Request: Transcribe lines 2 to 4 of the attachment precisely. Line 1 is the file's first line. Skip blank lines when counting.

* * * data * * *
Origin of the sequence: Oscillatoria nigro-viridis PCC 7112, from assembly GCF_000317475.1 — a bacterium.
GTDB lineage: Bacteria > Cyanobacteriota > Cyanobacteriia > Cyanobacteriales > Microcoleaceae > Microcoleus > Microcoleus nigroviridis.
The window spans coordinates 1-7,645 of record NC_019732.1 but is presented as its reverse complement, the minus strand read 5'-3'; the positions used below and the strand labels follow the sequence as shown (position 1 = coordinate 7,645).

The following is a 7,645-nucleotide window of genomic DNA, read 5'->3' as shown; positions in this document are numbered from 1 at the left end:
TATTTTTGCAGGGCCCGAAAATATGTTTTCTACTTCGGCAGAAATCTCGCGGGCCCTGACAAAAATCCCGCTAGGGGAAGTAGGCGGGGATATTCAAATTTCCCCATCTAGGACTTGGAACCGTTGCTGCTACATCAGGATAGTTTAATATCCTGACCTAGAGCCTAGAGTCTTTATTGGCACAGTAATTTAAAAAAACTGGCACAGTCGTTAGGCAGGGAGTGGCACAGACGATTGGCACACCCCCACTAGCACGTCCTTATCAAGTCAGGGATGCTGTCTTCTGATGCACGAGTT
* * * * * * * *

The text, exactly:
GTDB lineage: Bacteria > Cyanobacteriota > Cyanobacteriia > Cyanobacteriales > Microcoleaceae > Microcoleus > Microcoleus nigroviridis.
The window spans coordinates 1-7,645 of record NC_019732.1 but is presented as its reverse complement, the minus strand read 5'-3'; the positions used below and the strand labels follow the sequence as shown (position 1 = coordinate 7,645).

The following is a 7,645-nucleotide window of genomic DNA, read 5'->3' as shown; positions in this document are numbered from 1 at the left end: